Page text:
Many thanks to El Enmascarado for salvaging this Crown LP for our aural delectation. It's the familiar budget label packaging which just adds to the charm - cardboard sleeve with good front cover picture, generic back cover slapped on to the sleeve at an odd angle, and minimal labels on the disc itself which at least seem to list the tracks which are actually on the record (we hope).
This LP was originally released in 1960, but the illustrations on the back cover and the plain white label with crown logo point to this copy being an early 1970s issue, sometime between the end of 1969 and 1972 when Crown stopped issuing records.
1. Texas Hop
2. Blues After Hours
3. Phone Call From My Baby
4. Tired Of Travelin'
5. California Women
1. Blues In My Heart
2. Pee Wee's Boogie
3. Old Fashioned Baby
4. Blues For My Baby
5. My Everything
"Texas Hop" recorded in Los Angeles, 1948. Originally issued as single Modern 20-643. Features Buddy Floyd on tenor sax.
"Blues After Hours" recorded in Los Angeles, September 1948. Original single release Modern 20-624.
"Tired of Travelin'" recorded in Los Angeles, 1951. Rerecording of single release Modern 20-796, recorded in late 1949.
"Phone Call From My Baby" and "Blues In My Heart" recorded in Los Angeles, August 1950. Both first issued on this LP. Backing musicians include Ben Webster (tenor sax) and Joe Comfort (bass). "Blues In My Heart" is an alternate take (with added echo) of "Answer To Blues after Hours" Modern single 20-763.
"California Women," "Pee Wee's Boogie," "Blues For My Baby," and "My Everything" all recorded in Los Angeles circa late 1951 and first released on this LP.
"Old Fashioned Baby" was recorded in Los Angeles, late 1949. Original single release Modern 20-719.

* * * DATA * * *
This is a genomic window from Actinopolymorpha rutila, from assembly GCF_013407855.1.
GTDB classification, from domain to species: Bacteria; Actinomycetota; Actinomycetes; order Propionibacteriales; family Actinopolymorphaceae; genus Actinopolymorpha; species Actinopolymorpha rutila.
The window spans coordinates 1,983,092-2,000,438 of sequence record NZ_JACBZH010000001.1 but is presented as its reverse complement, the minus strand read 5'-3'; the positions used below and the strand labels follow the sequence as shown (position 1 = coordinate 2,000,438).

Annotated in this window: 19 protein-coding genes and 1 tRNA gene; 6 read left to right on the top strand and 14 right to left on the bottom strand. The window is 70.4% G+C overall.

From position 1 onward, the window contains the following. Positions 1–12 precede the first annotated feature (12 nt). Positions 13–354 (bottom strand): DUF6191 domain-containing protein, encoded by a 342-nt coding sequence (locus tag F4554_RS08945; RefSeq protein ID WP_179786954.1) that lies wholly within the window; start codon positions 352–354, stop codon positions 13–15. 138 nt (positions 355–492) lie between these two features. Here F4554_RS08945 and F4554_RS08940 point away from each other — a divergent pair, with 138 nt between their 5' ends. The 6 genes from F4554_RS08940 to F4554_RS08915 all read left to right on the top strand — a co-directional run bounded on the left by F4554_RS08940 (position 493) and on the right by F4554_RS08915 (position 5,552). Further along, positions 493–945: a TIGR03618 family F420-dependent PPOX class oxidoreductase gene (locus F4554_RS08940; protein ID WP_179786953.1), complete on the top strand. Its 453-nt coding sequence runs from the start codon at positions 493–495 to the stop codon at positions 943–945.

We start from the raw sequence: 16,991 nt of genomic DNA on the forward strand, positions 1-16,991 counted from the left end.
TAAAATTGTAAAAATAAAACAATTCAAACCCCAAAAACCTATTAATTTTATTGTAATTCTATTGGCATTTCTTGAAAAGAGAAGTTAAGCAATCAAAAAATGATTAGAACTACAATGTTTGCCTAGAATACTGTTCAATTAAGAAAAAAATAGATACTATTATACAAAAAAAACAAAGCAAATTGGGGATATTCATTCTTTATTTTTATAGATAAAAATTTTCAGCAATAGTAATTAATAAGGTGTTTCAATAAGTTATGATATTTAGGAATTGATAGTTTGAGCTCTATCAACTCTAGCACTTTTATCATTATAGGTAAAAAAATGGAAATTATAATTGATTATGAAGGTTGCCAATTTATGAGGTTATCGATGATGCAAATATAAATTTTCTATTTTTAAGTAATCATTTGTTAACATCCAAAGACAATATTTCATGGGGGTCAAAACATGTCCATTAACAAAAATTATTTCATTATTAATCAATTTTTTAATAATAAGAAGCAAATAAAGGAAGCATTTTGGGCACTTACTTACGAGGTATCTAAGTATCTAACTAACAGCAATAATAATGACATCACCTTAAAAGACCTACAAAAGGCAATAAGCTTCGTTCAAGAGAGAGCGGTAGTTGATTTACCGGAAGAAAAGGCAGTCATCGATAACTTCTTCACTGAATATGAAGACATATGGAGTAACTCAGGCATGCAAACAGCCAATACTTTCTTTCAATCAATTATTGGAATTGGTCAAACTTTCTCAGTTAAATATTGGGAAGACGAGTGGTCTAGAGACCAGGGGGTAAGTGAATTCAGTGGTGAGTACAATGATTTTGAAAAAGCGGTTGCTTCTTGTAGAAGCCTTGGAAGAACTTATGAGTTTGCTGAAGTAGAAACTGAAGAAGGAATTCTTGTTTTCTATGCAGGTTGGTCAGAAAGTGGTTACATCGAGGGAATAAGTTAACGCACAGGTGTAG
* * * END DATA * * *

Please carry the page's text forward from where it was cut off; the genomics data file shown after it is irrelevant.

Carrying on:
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Connie Curtis Crayton was born in Texas in 1914, spent his youth in Austin and moved out to the West Coast in 1935. In the early 1940s he took up blues guitar playing, being mentored by none other than the great T-Bone Walker. His first professional gigs were with the small bands of Count Otis Matthews and Ivory Joe Hunter and his first recordings were with the latter combo. In 1948 he was signed by Modern Records. In September of that year he recorded a moody instrumental "Blues After Hours" which topped the Race Records chart by the end of October.
Also in the charts at the time - Sonny Thompson with the equally moody "Late Freight" a follow up to "Long Gone" which was surely an inspiration for "Blues After Hours."
In February 1949 Pee Wee had a second big chart hit on Modern with the rollicking instrumental "Texas Hop" which featured brilliant sax work by Buddy Floyd. This time round Pee Wee's disc peaked at number 5, and was soon followed by his third and last hit, "I Love You So."
Pee Wee continued to cut sides for Modern until October 1951. Although it was mostly primo jump, boogie and blues, nothing else charted and in November Pee Wee moved over to Aladdin Records for one session. In 1953 he recorded material for John Dolphin's Recorded In Hollywood label. In 1954 he was recording for Imperial with Dave Bartholomew's band and in 1956 - 57 he recorded some good stuff for Vee Jay.
Thereafter his recording career became very intermittent and he dropped out of the music business. In 1970 there was the start of a revival when he appeared at the Monterey Jazz festival with Johnny Otis which led to an album for Vanguard and further recordings with Otis. Pee Wee was still active as interest in genuine 1940s R&B continued to revive in the 1980s. He recorded with Rod Piazza, appeared at festivals, and saw his 1940s and 50s Modern material reissued by Ace (UK). Unfortunately Pee Wee died of a heart attack in 1985.
Ace have repackaged his Modern sides in 3 CDs. Your starting point should be Ace CD CHD 632 "The Modern Legacy Volume 1." Get hip or stay square as they say!
With many thanks to El Enmascarado for reviving this scratched old Crown LP. Merry Christmas, Compadre!